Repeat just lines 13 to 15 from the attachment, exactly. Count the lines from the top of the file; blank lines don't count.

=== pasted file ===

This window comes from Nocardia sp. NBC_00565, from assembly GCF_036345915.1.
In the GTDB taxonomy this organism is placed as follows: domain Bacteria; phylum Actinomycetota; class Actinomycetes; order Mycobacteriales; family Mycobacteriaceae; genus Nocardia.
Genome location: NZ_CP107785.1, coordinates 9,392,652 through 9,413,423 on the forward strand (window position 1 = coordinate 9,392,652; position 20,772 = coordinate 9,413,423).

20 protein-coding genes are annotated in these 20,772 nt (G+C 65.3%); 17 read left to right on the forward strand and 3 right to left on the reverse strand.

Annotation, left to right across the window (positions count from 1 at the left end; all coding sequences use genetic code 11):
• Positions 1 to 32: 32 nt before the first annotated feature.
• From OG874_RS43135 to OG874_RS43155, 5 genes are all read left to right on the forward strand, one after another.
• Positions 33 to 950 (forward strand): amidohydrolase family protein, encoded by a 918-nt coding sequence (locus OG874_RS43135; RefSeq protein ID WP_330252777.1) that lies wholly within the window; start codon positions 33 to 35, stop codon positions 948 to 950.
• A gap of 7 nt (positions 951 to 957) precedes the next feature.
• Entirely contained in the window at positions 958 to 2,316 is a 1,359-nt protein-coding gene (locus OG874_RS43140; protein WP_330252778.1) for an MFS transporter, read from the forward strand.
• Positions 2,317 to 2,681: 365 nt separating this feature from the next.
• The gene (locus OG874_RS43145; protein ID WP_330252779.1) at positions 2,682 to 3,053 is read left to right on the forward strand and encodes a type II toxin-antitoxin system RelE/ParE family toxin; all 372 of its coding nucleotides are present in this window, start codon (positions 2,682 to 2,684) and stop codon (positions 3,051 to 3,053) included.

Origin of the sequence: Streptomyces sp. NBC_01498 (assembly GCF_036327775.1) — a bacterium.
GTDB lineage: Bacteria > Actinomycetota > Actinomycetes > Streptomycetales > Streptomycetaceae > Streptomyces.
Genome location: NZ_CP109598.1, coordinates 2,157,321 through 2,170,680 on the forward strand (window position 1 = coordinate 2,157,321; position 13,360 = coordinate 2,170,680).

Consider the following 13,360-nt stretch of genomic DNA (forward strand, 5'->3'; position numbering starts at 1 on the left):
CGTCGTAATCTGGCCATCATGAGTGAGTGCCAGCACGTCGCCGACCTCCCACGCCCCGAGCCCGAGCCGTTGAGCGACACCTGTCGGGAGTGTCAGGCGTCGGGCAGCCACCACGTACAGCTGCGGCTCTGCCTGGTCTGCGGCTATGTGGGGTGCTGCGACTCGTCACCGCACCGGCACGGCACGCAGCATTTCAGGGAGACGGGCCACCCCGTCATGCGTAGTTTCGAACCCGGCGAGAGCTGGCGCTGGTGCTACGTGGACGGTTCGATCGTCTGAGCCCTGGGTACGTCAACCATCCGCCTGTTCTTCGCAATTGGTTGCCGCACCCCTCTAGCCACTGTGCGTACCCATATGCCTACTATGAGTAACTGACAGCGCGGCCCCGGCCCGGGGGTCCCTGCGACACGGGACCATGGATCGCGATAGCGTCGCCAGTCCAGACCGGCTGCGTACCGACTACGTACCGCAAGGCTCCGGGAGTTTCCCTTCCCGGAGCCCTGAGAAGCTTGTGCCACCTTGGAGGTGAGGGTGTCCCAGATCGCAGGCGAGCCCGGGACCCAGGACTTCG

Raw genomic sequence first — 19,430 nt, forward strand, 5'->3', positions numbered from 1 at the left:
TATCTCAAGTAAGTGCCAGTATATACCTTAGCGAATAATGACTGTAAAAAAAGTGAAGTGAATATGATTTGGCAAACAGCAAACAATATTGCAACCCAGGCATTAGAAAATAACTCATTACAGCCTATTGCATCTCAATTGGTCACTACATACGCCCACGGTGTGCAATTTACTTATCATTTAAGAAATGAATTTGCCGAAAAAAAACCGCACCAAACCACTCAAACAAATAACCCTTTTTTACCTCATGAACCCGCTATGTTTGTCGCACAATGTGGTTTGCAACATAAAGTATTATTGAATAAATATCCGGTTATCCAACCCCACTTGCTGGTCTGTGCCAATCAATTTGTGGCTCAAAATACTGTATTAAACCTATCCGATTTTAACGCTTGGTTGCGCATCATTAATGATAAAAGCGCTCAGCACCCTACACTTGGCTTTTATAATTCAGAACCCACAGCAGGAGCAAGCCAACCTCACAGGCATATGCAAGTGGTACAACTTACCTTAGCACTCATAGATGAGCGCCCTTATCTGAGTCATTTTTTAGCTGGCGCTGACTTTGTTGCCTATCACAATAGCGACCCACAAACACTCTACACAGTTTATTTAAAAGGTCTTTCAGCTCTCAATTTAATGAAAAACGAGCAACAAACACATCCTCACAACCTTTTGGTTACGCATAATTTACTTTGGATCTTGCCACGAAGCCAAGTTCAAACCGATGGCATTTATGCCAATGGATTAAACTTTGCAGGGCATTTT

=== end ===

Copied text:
Origin of the sequence: Streptomyces sp. NBC_01498 (assembly GCF_036327775.1) — a bacterium.
GTDB lineage: Bacteria > Actinomycetota > Actinomycetes > Streptomycetales > Streptomycetaceae > Streptomyces.
Genome location: NZ_CP109598.1, coordinates 2,157,321 through 2,170,680 on the forward strand (window position 1 = coordinate 2,157,321; position 13,360 = coordinate 2,170,680).